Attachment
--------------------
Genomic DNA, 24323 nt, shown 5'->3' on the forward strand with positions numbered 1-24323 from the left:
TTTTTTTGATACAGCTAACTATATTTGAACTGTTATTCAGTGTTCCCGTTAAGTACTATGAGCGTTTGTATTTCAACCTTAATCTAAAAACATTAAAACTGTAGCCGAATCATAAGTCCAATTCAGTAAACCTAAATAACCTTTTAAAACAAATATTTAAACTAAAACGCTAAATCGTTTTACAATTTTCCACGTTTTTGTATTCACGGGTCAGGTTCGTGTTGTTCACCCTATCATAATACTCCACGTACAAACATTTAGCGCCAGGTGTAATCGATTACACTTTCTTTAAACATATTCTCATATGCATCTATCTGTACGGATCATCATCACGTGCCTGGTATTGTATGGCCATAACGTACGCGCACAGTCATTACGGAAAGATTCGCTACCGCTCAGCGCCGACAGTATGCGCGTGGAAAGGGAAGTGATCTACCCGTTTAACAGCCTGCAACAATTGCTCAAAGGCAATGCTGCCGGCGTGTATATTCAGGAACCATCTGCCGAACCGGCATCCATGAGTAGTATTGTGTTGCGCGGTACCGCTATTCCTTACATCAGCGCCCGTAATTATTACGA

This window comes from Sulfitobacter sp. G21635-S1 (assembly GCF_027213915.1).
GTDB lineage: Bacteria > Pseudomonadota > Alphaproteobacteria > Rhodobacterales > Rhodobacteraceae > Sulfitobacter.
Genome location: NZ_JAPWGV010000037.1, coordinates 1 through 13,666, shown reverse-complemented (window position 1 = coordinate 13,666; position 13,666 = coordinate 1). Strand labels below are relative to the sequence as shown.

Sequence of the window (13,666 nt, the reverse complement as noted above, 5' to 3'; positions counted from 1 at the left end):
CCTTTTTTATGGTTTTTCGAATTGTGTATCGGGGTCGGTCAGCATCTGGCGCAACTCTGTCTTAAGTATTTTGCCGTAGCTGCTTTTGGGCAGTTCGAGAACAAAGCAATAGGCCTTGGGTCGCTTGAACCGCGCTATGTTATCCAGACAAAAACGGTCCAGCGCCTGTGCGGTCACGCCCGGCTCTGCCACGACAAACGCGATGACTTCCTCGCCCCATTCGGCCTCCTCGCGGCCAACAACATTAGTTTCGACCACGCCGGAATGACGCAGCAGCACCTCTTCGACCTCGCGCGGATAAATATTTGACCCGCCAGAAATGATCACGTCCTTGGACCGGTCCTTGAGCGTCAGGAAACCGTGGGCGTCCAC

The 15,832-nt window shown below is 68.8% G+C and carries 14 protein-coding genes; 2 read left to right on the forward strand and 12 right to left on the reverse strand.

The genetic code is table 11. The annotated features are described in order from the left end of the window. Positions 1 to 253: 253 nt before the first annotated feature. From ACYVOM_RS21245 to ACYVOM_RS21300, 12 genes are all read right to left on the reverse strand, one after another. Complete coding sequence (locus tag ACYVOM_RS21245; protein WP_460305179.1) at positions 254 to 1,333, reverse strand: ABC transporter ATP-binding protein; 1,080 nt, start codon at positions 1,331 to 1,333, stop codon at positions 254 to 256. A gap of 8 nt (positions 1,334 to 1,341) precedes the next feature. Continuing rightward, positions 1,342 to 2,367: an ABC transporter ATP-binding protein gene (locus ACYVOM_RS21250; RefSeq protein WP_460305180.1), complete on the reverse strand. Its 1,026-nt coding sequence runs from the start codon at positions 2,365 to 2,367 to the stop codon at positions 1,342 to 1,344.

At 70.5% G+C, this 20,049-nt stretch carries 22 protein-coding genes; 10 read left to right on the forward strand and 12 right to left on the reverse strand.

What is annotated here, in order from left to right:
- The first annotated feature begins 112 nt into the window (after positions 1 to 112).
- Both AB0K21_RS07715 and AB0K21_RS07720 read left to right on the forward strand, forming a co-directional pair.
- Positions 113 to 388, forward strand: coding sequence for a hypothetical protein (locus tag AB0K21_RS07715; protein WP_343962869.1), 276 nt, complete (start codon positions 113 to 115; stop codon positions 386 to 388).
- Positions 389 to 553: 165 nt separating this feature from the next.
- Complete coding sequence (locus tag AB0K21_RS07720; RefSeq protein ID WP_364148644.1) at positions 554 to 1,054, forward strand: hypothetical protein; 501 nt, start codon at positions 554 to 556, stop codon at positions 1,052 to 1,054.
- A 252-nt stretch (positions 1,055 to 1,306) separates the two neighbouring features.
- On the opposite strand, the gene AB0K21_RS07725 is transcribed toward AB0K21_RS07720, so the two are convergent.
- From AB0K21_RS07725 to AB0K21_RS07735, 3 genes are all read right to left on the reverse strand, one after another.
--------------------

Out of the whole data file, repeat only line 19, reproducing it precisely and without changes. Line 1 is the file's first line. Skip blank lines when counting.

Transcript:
- From AB0K21_RS07725 to AB0K21_RS07735, 3 genes are all read right to left on the reverse strand, one after another.